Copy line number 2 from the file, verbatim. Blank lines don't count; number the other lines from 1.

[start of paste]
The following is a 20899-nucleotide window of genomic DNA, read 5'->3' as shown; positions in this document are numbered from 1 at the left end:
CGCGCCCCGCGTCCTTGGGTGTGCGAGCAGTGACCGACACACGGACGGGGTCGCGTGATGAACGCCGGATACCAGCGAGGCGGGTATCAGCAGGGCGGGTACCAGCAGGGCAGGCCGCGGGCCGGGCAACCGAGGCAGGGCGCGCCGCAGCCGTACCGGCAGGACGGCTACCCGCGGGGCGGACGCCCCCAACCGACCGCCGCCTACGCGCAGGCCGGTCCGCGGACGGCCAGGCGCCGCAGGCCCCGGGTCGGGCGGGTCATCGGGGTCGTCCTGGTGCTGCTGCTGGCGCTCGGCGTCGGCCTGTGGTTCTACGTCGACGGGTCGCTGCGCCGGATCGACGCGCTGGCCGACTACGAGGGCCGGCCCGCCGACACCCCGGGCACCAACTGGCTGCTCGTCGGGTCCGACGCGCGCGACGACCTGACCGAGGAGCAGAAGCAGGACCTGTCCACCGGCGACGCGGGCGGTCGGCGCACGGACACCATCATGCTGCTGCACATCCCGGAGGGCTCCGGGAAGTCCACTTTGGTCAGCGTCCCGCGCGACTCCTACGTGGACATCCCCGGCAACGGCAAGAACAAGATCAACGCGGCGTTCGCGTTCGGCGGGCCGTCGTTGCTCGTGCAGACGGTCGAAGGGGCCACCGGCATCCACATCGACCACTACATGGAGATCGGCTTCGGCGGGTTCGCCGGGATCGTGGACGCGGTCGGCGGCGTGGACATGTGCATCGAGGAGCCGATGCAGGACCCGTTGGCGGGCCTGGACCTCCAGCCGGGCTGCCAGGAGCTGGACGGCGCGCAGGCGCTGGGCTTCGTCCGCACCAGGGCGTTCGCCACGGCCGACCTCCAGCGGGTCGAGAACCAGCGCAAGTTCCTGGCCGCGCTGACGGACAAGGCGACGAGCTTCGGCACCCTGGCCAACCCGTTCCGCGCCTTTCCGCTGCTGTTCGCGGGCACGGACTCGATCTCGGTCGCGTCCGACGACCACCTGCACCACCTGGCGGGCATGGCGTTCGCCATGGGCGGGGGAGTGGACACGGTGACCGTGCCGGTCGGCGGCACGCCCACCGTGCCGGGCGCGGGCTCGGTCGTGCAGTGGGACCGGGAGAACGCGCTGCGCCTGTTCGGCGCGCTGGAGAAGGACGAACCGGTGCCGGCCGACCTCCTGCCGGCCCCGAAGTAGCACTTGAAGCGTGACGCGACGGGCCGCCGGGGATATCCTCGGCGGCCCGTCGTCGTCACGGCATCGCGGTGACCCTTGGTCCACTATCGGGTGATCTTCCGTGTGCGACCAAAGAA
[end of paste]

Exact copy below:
CGCGCCCCGCGTCCTTGGGTGTGCGAGCAGTGACCGACACACGGACGGGGTCGCGTGATGAACGCCGGATACCAGCGAGGCGGGTATCAGCAGGGCGGGTACCAGCAGGGCAGGCCGCGGGCCGGGCAACCGAGGCAGGGCGCGCCGCAGCCGTACCGGCAGGACGGCTACCCGCGGGGCGGACGCCCCCAACCGACCGCCGCCTACGCGCAGGCCGGTCCGCGGACGGCCAGGCGCCGCAGGCCCCGGGTCGGGCGGGTCATCGGGGTCGTCCTGGTGCTGCTGCTGGCGCTCGGCGTCGGCCTGTGGTTCTACGTCGACGGGTCGCTGCGCCGGATCGACGCGCTGGCCGACTACGAGGGCCGGCCCGCCGACACCCCGGGCACCAACTGGCTGCTCGTCGGGTCCGACGCGCGCGACGACCTGACCGAGGAGCAGAAGCAGGACCTGTCCACCGGCGACGCGGGCGGTCGGCGCACGGACACCATCATGCTGCTGCACATCCCGGAGGGCTCCGGGAAGTCCACTTTGGTCAGCGTCCCGCGCGACTCCTACGTGGACATCCCCGGCAACGGCAAGAACAAGATCAACGCGGCGTTCGCGTTCGGCGGGCCGTCGTTGCTCGTGCAGACGGTCGAAGGGGCCACCGGCATCCACATCGACCACTACATGGAGATCGGCTTCGGCGGGTTCGCCGGGATCGTGGACGCGGTCGGCGGCGTGGACATGTGCATCGAGGAGCCGATGCAGGACCCGTTGGCGGGCCTGGACCTCCAGCCGGGCTGCCAGGAGCTGGACGGCGCGCAGGCGCTGGGCTTCGTCCGCACCAGGGCGTTCGCCACGGCCGACCTCCAGCGGGTCGAGAACCAGCGCAAGTTCCTGGCCGCGCTGACGGACAAGGCGACGAGCTTCGGCACCCTGGCCAACCCGTTCCGCGCCTTTCCGCTGCTGTTCGCGGGCACGGACTCGATCTCGGTCGCGTCCGACGACCACCTGCACCACCTGGCGGGCATGGCGTTCGCCATGGGCGGGGGAGTGGACACGGTGACCGTGCCGGTCGGCGGCACGCCCACCGTGCCGGGCGCGGGCTCGGTCGTGCAGTGGGACCGGGAGAACGCGCTGCGCCTGTTCGGCGCGCTGGAGAAGGACGAACCGGTGCCGGCCGACCTCCTGCCGGCCCCGAAGTAGCACTTGAAGCGTGACGCGACGGGCCGCCGGGGATATCCTCGGCGGCCCGTCGTCGTCACGGCATCGCGGTGACCCTTGGTCCACTATCGGGTGATCTTCCGTGTGCGACCAAAGAA